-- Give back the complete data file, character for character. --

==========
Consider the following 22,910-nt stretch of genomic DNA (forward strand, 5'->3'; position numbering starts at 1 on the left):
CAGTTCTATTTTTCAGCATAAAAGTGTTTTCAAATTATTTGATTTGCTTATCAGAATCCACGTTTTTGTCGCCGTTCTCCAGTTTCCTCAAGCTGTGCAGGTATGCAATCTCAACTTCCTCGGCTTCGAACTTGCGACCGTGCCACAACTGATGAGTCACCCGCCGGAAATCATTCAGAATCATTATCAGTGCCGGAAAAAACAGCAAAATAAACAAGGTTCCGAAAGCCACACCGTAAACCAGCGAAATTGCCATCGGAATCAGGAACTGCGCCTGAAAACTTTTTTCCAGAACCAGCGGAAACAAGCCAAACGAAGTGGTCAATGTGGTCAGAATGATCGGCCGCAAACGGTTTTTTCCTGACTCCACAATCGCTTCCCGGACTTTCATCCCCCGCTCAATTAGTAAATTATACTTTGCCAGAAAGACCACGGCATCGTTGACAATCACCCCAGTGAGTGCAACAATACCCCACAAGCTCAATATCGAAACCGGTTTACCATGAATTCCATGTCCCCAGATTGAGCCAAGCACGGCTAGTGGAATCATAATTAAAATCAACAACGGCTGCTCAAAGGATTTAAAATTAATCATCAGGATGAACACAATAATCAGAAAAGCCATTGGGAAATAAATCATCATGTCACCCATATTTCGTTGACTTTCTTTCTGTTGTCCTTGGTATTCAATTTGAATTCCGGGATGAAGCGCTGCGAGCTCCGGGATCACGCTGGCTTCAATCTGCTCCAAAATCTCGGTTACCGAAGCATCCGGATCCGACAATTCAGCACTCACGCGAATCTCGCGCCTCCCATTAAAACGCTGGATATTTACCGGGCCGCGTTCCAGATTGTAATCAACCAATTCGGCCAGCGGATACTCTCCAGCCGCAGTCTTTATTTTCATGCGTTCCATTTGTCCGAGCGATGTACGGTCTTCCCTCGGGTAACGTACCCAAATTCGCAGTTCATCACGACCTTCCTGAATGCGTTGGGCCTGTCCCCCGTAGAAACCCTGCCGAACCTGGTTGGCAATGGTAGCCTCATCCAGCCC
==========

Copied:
Consider the following 22,910-nt stretch of genomic DNA (forward strand, 5'->3'; position numbering starts at 1 on the left):
CAGTTCTATTTTTCAGCATAAAAGTGTTTTCAAATTATTTGATTTGCTTATCAGAATCCACGTTTTTGTCGCCGTTCTCCAGTTTCCTCAAGCTGTGCAGGTATGCAATCTCAACTTCCTCGGCTTCGAACTTGCGACCGTGCCACAACTGATGAGTCACCCGCCGGAAATCATTCAGAATCATTATCAGTGCCGGAAAAAACAGCAAAATAAACAAGGTTCCGAAAGCCACACCGTAAACCAGCGAAATTGCCATCGGAATCAGGAACTGCGCCTGAAAACTTTTTTCCAGAACCAGCGGAAACAAGCCAAACGAAGTGGTCAATGTGGTCAGAATGATCGGCCGCAAACGGTTTTTTCCTGACTCCACAATCGCTTCCCGGACTTTCATCCCCCGCTCAATTAGTAAATTATACTTTGCCAGAAAGACCACGGCATCGTTGACAATCACCCCAGTGAGTGCAACAATACCCCACAAGCTCAATATCGAAACCGGTTTACCATGAATTCCATGTCCCCAGATTGAGCCAAGCACGGCTAGTGGAATCATAATTAAAATCAACAACGGCTGCTCAAAGGATTTAAAATTAATCATCAGGATGAACACAATAATCAGAAAAGCCATTGGGAAATAAATCATCATGTCACCCATATTTCGTTGACTTTCTTTCTGTTGTCCTTGGTATTCAATTTGAATTCCGGGATGAAGCGCTGCGAGCTCCGGGATCACGCTGGCTTCAATCTGCTCCAAAATCTCGGTTACCGAAGCATCCGGATCCGACAATTCAGCACTCACGCGAATCTCGCGCCTCCCATTAAAACGCTGGATATTTACCGGGCCGCGTTCCAGATTGTAATCAACCAATTCGGCCAGCGGATACTCTCCAGCCGCAGTCTTTATTTTCATGCGTTCCATTTGTCCGAGCGATGTACGGTCTTCCCTCGGGTAACGTACCCAAATTCGCAGTTCATCACGACCTTCCTGAATGCGTTGGGCCTGTCCCCCGTAGAAACCCTGCCGAACCTGGTTGGCAATGGTAGCCTCATCCAGCCC